Funding received

3M Health Care's Medical Solutions Division was awarded $34.2 million from the U.S. Army Medical Research Acquisition Activity to develop a range of new solutions for infection prevention, wound management and wound healing. 3M will lead a program focused on treatment strategies that can be used in austere settings, especially those related to mass casualty and delayed evacuation situations — a critical objective of the Department of Defense Combat Casualty Care Capability Assessment. In addition, the program will work to assess biofilm control, biomarker monitoring and healing in acute trauma situations such as blasts, burns, and gunshot wounds that occur in civilian and military settings.  

3M will collaborate with the University of Minnesota Medical School, the 59th Medical Wing Science & Technology Office of the Chief Scientist (59MDW/ST, lead military partner), Naval Medical Research Unit-San Antonio (NAMRU-SA) and The University of Texas Health Science Center at San Antonio (UT Health San Antonio) in this program. The awarded funding will support four separate product solutions, with studies that range from prototype and formulation development to completion of two clinical studies to be used for product registration.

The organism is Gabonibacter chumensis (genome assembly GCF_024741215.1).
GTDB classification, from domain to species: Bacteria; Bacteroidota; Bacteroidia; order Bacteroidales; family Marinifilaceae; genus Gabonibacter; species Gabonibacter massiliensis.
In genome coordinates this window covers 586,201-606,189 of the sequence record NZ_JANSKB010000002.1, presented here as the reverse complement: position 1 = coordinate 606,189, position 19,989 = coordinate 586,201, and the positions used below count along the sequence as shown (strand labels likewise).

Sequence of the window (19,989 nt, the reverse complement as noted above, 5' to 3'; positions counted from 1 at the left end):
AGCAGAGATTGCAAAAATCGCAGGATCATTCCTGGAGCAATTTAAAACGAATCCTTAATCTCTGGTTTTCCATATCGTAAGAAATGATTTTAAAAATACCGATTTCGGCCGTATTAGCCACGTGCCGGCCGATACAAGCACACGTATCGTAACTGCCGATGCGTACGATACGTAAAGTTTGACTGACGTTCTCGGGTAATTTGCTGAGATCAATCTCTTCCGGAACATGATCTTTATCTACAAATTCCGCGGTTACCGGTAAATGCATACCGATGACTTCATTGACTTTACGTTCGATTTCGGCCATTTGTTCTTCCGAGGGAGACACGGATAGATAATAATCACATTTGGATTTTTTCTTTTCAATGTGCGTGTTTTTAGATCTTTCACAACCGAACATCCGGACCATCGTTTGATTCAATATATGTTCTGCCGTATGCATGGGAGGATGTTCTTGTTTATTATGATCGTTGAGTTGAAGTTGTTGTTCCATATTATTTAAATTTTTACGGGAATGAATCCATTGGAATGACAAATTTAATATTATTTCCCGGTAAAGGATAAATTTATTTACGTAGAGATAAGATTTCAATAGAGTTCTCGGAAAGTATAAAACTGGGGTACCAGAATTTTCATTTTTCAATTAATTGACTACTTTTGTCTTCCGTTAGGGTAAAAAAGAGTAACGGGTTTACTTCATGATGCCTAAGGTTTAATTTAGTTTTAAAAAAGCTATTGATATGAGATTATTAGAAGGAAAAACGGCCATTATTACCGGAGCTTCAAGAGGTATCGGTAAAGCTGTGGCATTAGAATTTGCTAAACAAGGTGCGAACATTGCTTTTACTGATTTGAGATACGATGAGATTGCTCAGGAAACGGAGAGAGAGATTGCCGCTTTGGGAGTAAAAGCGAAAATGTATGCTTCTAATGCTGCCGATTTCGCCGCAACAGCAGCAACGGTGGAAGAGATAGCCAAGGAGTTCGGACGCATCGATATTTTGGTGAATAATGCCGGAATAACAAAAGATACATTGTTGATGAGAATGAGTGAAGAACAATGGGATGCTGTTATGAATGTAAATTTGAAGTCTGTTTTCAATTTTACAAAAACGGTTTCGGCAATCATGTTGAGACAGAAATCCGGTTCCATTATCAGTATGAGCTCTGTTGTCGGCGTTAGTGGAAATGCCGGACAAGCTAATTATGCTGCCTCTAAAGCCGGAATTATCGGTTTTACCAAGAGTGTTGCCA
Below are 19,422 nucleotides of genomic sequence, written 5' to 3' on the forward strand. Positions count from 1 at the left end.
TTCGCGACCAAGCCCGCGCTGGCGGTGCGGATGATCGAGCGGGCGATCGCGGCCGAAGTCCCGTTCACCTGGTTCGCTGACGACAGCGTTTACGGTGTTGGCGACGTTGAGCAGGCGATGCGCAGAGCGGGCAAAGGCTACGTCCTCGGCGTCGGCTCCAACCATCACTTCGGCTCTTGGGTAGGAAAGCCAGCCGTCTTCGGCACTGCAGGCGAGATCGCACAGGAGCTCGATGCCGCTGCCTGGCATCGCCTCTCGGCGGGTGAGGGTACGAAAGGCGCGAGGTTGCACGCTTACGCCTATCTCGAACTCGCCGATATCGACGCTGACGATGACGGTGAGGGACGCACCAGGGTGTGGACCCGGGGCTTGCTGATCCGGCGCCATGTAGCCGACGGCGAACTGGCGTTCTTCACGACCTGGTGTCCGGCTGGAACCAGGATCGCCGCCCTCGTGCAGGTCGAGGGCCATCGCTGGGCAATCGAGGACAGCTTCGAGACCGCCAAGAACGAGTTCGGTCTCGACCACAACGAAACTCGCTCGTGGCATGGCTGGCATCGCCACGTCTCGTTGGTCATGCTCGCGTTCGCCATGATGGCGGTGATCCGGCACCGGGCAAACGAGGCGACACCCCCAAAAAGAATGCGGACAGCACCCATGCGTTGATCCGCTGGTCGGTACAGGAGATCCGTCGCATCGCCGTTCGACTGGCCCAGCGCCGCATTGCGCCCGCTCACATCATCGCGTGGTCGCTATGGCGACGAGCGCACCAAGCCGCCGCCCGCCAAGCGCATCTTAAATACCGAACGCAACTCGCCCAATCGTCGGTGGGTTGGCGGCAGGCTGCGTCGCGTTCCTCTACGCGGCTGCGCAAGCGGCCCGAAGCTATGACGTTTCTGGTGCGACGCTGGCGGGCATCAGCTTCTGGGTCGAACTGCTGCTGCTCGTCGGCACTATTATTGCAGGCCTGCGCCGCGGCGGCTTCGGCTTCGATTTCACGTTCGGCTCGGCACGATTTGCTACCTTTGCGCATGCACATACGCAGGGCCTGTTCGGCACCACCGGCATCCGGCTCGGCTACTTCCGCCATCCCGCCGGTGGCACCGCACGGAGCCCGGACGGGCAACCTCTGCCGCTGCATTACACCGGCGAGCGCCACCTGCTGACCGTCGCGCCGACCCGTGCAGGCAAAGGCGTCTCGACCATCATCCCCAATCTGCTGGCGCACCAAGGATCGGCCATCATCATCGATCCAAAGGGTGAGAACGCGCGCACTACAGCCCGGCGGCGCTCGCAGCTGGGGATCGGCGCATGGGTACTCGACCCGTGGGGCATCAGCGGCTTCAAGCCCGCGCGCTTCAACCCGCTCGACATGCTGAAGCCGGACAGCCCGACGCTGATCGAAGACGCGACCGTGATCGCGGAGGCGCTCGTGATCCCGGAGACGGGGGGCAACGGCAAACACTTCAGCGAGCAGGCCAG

"Successful treatment of acute, traumatic wounds requires a continuum of care that begins with easy-to-use dressings and effective infection prevention that can be applied at the point of injury, continues with portable solutions for transport, and transitions to more sophisticated solutions in hospital settings suitable for rehabilitation and reintegration of patients," says Raymond Chiu, senior vice president, research & development, 3M Health Care Business Group. "3M is proud to be working with civilian and military partners to bring these solutions to fruition."

Addressing and stabilizing traumatic injuries in the field requires fast, effective and easy-to-use solutions that provide more capability at the point of injury.  The novel solutions developed and demonstrated in this program will also be well suited for use in civilian traumatic, burn and chronic wound care.

Read more on the funding here.